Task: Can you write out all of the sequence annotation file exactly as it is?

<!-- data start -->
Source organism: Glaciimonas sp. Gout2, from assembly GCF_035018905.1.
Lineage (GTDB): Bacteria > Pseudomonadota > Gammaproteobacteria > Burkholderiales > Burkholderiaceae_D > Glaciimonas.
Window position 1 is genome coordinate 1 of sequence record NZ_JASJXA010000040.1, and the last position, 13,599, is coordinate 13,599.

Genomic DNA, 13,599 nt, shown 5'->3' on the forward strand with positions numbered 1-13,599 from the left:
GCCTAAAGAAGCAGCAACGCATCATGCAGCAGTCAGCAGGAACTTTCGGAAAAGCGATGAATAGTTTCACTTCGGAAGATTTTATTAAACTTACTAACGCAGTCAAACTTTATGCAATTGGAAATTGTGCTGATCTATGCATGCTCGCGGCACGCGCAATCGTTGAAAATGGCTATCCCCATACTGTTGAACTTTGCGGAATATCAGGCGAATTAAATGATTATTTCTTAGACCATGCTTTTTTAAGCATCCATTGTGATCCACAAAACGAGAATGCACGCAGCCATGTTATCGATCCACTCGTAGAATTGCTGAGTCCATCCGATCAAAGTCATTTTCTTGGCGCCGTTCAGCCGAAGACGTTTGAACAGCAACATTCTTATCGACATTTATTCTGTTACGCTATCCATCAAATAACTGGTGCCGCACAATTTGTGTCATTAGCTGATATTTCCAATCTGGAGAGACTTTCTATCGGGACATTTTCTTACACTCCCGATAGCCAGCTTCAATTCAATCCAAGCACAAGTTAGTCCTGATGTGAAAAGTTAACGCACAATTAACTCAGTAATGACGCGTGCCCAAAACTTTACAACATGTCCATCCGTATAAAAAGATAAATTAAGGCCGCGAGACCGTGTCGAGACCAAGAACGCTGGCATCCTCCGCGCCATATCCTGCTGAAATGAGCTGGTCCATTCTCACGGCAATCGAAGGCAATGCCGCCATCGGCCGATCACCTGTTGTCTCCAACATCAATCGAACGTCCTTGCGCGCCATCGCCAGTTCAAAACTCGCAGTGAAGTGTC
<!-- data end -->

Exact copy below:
Source organism: Glaciimonas sp. Gout2, from assembly GCF_035018905.1.
Lineage (GTDB): Bacteria > Pseudomonadota > Gammaproteobacteria > Burkholderiales > Burkholderiaceae_D > Glaciimonas.
Window position 1 is genome coordinate 1 of sequence record NZ_JASJXA010000040.1, and the last position, 13,599, is coordinate 13,599.

Genomic DNA, 13,599 nt, shown 5'->3' on the forward strand with positions numbered 1-13,599 from the left:
GCCTAAAGAAGCAGCAACGCATCATGCAGCAGTCAGCAGGAACTTTCGGAAAAGCGATGAATAGTTTCACTTCGGAAGATTTTATTAAACTTACTAACGCAGTCAAACTTTATGCAATTGGAAATTGTGCTGATCTATGCATGCTCGCGGCACGCGCAATCGTTGAAAATGGCTATCCCCATACTGTTGAACTTTGCGGAATATCAGGCGAATTAAATGATTATTTCTTAGACCATGCTTTTTTAAGCATCCATTGTGATCCACAAAACGAGAATGCACGCAGCCATGTTATCGATCCACTCGTAGAATTGCTGAGTCCATCCGATCAAAGTCATTTTCTTGGCGCCGTTCAGCCGAAGACGTTTGAACAGCAACATTCTTATCGACATTTATTCTGTTACGCTATCCATCAAATAACTGGTGCCGCACAATTTGTGTCATTAGCTGATATTTCCAATCTGGAGAGACTTTCTATCGGGACATTTTCTTACACTCCCGATAGCCAGCTTCAATTCAATCCAAGCACAAGTTAGTCCTGATGTGAAAAGTTAACGCACAATTAACTCAGTAATGACGCGTGCCCAAAACTTTACAACATGTCCATCCGTATAAAAAGATAAATTAAGGCCGCGAGACCGTGTCGAGACCAAGAACGCTGGCATCCTCCGCGCCATATCCTGCTGAAATGAGCTGGTCCATTCTCACGGCAATCGAAGGCAATGCCGCCATCGGCCGATCACCTGTTGTCTCCAACATCAATCGAACGTCCTTGCGCGCCATCGCCAGTTCAAAACTCGCAGTGAAGTGTC